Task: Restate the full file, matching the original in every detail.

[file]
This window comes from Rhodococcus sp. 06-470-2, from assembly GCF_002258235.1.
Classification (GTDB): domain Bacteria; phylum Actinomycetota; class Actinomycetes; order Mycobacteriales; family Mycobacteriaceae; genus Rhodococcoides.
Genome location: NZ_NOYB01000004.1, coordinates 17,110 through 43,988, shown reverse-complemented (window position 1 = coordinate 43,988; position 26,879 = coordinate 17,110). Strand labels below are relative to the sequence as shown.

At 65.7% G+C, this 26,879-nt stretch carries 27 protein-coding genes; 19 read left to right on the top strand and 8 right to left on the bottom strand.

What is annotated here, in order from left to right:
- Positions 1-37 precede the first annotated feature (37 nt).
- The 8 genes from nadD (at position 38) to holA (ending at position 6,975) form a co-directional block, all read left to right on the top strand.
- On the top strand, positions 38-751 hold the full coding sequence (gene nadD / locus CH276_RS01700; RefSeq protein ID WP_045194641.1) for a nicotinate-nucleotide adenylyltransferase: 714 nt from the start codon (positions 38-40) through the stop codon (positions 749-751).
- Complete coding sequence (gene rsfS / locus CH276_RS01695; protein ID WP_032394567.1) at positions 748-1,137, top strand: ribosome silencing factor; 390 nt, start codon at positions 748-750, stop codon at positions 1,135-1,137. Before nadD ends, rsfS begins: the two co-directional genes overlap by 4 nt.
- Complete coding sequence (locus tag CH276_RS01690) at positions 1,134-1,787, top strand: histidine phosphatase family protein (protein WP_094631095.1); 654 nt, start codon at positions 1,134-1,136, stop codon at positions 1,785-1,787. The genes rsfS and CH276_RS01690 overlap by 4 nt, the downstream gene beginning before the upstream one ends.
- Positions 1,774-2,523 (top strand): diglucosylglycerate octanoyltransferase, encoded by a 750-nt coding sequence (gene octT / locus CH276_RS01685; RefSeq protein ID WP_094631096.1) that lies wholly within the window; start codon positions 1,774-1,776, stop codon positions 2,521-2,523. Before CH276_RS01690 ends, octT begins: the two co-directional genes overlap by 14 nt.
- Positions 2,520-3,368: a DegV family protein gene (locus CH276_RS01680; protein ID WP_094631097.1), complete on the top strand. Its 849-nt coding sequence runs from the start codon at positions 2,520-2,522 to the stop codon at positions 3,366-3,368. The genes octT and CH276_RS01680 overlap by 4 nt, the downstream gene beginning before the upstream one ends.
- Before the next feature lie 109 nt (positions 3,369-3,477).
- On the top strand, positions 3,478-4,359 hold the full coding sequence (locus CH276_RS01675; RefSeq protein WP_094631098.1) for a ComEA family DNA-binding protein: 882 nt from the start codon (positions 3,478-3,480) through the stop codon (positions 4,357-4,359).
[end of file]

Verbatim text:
This window comes from Rhodococcus sp. 06-470-2, from assembly GCF_002258235.1.
Classification (GTDB): domain Bacteria; phylum Actinomycetota; class Actinomycetes; order Mycobacteriales; family Mycobacteriaceae; genus Rhodococcoides.
Genome location: NZ_NOYB01000004.1, coordinates 17,110 through 43,988, shown reverse-complemented (window position 1 = coordinate 43,988; position 26,879 = coordinate 17,110). Strand labels below are relative to the sequence as shown.

At 65.7% G+C, this 26,879-nt stretch carries 27 protein-coding genes; 19 read left to right on the top strand and 8 right to left on the bottom strand.

What is annotated here, in order from left to right:
- Positions 1-37 precede the first annotated feature (37 nt).
- The 8 genes from nadD (at position 38) to holA (ending at position 6,975) form a co-directional block, all read left to right on the top strand.
- On the top strand, positions 38-751 hold the full coding sequence (gene nadD / locus CH276_RS01700; RefSeq protein ID WP_045194641.1) for a nicotinate-nucleotide adenylyltransferase: 714 nt from the start codon (positions 38-40) through the stop codon (positions 749-751).
- Complete coding sequence (gene rsfS / locus CH276_RS01695; protein ID WP_032394567.1) at positions 748-1,137, top strand: ribosome silencing factor; 390 nt, start codon at positions 748-750, stop codon at positions 1,135-1,137. Before nadD ends, rsfS begins: the two co-directional genes overlap by 4 nt.
- Complete coding sequence (locus tag CH276_RS01690) at positions 1,134-1,787, top strand: histidine phosphatase family protein (protein WP_094631095.1); 654 nt, start codon at positions 1,134-1,136, stop codon at positions 1,785-1,787. The genes rsfS and CH276_RS01690 overlap by 4 nt, the downstream gene beginning before the upstream one ends.
- Positions 1,774-2,523 (top strand): diglucosylglycerate octanoyltransferase, encoded by a 750-nt coding sequence (gene octT / locus CH276_RS01685; RefSeq protein ID WP_094631096.1) that lies wholly within the window; start codon positions 1,774-1,776, stop codon positions 2,521-2,523. Before CH276_RS01690 ends, octT begins: the two co-directional genes overlap by 14 nt.
- Positions 2,520-3,368: a DegV family protein gene (locus CH276_RS01680; protein ID WP_094631097.1), complete on the top strand. Its 849-nt coding sequence runs from the start codon at positions 2,520-2,522 to the stop codon at positions 3,366-3,368. The genes octT and CH276_RS01680 overlap by 4 nt, the downstream gene beginning before the upstream one ends.
- Before the next feature lie 109 nt (positions 3,369-3,477).
- On the top strand, positions 3,478-4,359 hold the full coding sequence (locus CH276_RS01675; RefSeq protein WP_094631098.1) for a ComEA family DNA-binding protein: 882 nt from the start codon (positions 3,478-3,480) through the stop codon (positions 4,357-4,359).